Tonka bean

From Simple English Wikipedia, the free encyclopedia

Tonka bean
Tonka beans
Scientific classification Edit this classification
Kingdom: Plantae
Clade: Tracheophytes
Clade: Angiosperms
Clade: Eudicots
Clade: Rosids
Order: Fabales
Family: Fabaceae
Subfamily: Faboideae
Genus: Dipteryx
D. odorata
Binomial name
Dipteryx odorata

Coumarouna odorata Aubl.
Coumarouna tetraphylla (Benth.) Aubl.
Dipteryx tetraphylla Benth.

Dipteryx odorata

The tonka bean is the seed of Dipteryx odorata, a species of flowering tree in the pea family Fabaceae. They are black and wrinkled and have a smooth brown center.

Uses[change | change source]

Tonka Beans had been used as a vanilla substitute, as a perfume, and in tobacco before being banned in some countries. They are used in some French cuisine (particularly, in desserts and stews) and in perfumes. Today, main producers of the seeds are Venezuela and Nigeria.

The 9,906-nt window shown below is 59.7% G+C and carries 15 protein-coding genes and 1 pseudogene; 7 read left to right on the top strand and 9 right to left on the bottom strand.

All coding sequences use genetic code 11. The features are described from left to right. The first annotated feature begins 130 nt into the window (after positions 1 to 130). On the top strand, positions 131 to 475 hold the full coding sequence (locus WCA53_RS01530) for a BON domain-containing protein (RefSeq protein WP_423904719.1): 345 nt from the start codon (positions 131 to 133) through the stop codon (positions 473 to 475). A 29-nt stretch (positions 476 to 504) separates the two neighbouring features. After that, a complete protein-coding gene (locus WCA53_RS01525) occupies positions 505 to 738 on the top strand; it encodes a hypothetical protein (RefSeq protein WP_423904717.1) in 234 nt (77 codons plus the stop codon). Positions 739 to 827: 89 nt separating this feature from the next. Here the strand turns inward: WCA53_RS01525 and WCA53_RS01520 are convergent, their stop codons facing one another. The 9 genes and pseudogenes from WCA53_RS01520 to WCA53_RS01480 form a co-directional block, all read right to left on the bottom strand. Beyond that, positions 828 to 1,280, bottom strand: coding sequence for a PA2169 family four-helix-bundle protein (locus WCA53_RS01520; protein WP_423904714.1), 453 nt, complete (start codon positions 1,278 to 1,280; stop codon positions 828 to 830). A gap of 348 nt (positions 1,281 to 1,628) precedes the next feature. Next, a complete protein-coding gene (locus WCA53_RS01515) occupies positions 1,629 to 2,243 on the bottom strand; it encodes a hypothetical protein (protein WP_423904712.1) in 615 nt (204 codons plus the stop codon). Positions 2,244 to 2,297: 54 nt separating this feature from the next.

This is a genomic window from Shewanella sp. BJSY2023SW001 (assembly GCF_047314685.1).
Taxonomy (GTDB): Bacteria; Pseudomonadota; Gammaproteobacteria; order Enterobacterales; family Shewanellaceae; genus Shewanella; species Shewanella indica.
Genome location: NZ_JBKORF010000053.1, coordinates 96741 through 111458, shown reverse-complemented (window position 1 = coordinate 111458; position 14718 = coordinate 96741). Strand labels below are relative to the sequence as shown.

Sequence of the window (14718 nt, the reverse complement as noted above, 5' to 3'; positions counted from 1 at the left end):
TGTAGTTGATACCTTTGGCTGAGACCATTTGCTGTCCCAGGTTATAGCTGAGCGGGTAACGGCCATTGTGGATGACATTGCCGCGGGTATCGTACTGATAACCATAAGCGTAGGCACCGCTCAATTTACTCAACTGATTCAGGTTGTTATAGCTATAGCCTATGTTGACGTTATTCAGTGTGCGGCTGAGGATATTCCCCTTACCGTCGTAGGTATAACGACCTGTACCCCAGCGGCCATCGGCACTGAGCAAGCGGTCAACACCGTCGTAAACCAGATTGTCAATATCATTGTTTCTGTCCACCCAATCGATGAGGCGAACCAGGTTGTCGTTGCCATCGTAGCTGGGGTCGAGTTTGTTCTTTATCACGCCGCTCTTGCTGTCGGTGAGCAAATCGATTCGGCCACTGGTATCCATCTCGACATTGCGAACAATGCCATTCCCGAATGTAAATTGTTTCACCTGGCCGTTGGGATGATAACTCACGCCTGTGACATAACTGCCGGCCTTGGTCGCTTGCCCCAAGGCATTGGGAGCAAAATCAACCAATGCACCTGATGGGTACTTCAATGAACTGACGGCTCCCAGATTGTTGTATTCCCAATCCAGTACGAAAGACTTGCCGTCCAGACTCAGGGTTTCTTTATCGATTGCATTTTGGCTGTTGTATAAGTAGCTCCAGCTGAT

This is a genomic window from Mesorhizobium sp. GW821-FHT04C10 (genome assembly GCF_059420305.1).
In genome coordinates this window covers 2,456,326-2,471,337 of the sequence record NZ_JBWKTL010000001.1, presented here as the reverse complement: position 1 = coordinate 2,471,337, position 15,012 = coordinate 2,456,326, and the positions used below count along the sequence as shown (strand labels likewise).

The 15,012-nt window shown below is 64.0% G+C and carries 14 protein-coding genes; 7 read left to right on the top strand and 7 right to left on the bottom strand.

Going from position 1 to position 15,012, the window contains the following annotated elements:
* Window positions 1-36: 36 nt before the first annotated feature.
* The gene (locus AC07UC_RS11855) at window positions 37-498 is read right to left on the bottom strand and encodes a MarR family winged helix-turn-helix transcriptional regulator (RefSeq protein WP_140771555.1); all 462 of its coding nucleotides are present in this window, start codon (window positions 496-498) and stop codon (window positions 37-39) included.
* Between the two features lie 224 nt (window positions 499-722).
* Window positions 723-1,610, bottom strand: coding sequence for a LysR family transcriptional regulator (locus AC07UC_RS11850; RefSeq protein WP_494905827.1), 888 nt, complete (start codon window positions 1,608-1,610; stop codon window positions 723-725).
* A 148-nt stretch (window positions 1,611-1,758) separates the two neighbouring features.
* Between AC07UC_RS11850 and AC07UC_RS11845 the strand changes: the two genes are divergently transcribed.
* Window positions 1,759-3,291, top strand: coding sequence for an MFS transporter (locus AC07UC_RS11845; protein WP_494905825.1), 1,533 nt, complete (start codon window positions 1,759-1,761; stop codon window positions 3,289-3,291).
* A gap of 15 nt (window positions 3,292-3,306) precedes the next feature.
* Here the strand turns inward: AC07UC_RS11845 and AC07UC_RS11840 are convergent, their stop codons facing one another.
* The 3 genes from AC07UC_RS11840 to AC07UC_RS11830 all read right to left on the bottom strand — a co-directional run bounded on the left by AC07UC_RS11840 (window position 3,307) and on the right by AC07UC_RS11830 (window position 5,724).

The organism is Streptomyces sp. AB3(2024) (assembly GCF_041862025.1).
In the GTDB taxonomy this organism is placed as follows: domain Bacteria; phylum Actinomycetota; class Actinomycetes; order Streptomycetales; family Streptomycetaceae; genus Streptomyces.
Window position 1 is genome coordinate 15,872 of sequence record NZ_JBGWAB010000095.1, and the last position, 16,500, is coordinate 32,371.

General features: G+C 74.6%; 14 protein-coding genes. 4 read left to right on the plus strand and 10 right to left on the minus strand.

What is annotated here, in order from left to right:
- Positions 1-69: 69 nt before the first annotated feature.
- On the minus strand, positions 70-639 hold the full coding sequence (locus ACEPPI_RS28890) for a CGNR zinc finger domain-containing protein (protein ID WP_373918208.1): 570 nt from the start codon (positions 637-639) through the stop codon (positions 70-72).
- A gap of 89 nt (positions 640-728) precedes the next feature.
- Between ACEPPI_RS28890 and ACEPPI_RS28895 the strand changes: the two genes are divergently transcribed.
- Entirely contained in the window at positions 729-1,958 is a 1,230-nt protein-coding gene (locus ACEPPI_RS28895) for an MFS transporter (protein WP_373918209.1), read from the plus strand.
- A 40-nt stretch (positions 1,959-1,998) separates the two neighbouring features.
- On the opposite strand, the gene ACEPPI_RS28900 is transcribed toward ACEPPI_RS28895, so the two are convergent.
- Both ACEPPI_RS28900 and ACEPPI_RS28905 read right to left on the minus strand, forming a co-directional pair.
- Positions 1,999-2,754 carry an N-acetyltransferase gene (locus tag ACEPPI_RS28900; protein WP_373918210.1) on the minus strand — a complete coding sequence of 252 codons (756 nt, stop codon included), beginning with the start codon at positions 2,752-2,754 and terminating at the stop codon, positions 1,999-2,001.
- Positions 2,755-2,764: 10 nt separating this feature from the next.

The beans were also spelled as "Tonquin"[1] and "Tonkin",[2] although it has no link with Tonkin, now part of Vietnam.

References[change | change source]

  1. Elizabeth Gaskell, Cranford (1851)
  2. "Ate His Chop in Solitude: Tennyson's Aloofness Respected by Fellow Diners at Restaurant He Patronized", The Mt. Sterling Advocate. Wednesday, October 6, 1909. Mt. Sterling, KY: Harris and Mason